This is the second Arthur Miller play I have encountered, in this, the centenary year of his birth, and Holy Moses! It’s another dark one.
This is a memory play from the mind of lawyer, Alfieri. Alfieri’s narration centres on the main character, Eddie Carbone, and he warns, early on, that life events around this man’s home life are destined to turn from bad to worse.
It’s 1930’s New York on the poor side of the city. Eddie and his niece, Catherine (Katie), the ‘apple of his eye’, have come together in the small confines of his meagre kitchen to catch up with their daily events as they always do. We meet a man who is hardworking and well intentioned, and, like the age-old familiar, and being Katie’s guardian he’s fiercely protective, but Katie is 17 now and so she’s not so little anymore!
Wife Bea’s family cousins, Marco and Rodolpho come for work on the docks, and to stay, and they are welcomed into the tight-knit Italian immigrant community; one that you can see if you stand on Brooklyn Bridge, hence the title.
Eddie’s possessive tendencies rocket when his unhealthy regard for Katie grows and he starts obsessing over her romantic links with the vibrant and attractive Rodolpho. He sees Rodolpho’s ways as being too ‘fanciful’ and he is suspicious of his intentions but there’s more in his mind; something much darker.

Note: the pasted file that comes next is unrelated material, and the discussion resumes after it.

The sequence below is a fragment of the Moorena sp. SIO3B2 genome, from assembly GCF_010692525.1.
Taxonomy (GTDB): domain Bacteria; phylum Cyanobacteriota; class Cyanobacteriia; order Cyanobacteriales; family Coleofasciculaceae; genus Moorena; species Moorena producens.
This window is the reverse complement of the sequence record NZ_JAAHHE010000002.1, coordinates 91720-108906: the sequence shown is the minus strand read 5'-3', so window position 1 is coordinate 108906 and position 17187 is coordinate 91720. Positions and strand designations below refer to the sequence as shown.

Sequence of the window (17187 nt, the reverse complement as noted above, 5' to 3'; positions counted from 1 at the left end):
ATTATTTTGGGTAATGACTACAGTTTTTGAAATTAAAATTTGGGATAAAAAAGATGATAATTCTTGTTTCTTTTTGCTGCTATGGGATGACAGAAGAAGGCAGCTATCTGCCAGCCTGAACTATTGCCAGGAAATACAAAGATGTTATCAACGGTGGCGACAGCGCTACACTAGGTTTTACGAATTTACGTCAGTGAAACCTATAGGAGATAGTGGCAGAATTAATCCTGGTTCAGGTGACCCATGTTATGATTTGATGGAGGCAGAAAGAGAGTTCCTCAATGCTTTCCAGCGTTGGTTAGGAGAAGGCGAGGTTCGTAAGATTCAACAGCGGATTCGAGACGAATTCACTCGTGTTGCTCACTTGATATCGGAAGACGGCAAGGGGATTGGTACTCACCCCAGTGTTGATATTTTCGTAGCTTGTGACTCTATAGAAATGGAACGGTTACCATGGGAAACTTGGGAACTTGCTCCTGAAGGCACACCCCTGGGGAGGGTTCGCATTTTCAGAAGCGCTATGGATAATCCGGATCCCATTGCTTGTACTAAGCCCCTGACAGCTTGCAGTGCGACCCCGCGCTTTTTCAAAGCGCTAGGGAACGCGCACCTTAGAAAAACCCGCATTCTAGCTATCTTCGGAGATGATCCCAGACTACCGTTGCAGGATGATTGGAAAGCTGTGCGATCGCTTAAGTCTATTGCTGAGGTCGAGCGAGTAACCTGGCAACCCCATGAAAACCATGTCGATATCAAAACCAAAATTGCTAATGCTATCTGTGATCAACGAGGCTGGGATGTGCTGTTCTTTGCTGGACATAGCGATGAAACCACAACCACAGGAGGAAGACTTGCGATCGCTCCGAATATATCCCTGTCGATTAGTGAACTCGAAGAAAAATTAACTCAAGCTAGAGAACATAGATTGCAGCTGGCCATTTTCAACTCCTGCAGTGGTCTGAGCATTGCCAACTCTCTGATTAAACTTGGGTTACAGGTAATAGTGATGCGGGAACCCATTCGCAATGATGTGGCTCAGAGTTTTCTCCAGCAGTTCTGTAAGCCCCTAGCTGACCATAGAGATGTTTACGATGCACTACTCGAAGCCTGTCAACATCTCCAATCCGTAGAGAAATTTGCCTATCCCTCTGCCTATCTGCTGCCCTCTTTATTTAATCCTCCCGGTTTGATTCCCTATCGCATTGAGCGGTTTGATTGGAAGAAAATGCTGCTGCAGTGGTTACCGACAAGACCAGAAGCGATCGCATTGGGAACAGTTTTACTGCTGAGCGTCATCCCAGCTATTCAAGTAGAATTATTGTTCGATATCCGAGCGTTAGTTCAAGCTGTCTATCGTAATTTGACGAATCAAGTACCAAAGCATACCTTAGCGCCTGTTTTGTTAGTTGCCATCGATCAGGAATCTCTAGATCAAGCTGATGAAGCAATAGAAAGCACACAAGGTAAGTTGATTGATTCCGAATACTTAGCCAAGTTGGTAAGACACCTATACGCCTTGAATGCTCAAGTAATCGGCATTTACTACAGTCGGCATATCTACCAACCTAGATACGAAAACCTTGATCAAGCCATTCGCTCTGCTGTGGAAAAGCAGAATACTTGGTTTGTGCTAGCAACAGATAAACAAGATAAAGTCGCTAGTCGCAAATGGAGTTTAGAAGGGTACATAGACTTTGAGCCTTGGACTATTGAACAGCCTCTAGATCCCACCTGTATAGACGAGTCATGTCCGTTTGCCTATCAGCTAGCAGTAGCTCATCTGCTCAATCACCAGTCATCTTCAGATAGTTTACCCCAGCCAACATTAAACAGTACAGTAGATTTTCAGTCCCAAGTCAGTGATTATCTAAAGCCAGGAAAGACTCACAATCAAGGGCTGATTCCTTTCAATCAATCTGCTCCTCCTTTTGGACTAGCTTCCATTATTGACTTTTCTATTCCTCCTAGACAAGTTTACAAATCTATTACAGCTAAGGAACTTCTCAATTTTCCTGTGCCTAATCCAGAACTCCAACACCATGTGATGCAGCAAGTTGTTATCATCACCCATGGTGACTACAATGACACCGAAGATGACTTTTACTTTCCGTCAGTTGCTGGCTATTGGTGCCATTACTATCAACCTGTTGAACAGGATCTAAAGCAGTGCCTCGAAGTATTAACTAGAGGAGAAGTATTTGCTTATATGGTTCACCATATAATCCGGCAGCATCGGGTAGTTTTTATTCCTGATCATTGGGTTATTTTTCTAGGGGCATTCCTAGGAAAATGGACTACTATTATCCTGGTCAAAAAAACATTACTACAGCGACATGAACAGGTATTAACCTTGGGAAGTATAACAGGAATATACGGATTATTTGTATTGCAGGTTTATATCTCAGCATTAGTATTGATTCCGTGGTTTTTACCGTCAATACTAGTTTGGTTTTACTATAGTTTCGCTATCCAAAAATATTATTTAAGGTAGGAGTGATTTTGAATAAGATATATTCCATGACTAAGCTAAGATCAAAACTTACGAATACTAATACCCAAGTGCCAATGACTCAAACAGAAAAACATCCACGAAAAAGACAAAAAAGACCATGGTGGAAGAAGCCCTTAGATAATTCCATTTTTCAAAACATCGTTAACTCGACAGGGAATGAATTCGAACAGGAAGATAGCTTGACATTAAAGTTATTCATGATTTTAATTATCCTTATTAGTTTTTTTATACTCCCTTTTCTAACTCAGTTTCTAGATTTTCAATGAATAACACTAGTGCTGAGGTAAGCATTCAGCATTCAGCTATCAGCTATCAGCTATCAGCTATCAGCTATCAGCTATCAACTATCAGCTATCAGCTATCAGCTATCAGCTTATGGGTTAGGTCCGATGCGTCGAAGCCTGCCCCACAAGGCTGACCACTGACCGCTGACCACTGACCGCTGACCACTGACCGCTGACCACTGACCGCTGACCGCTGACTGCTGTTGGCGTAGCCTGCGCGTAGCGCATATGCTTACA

This is not unlike a Greek or Shakespearean tragedy because as Eddie’s world gets rocked and his controlling grip is loosened, he really is prepared to allow his jealousy, prejudices and insecurities rule. And to what cost? The national tour of this production is drawing to a close and whether you know the play well, or not, I urge that you engage with it if you can.
Directed by Stephen Unwin. A View from the Bridge is the fourth Touring Consortium Theatre Company production funded by the Arts Council of England‘s Strategic Touring Programme.
Cast includes: actor, writer and director Jonathan Guy Lewis (Eddie), and Michael Brandon (Alfieri) who has extensive stage and screen credits to his name. Also, Daisy Boulton (Catherine), Theresa Banham (Beatrice), Philip Cairns (Marco) and James Rastall (Rodolpho)
Reviewer: Debra Hall attended press night of A View from the Bridge at The Belgrade Theatre, Coventry on Wednesday 08 April 2015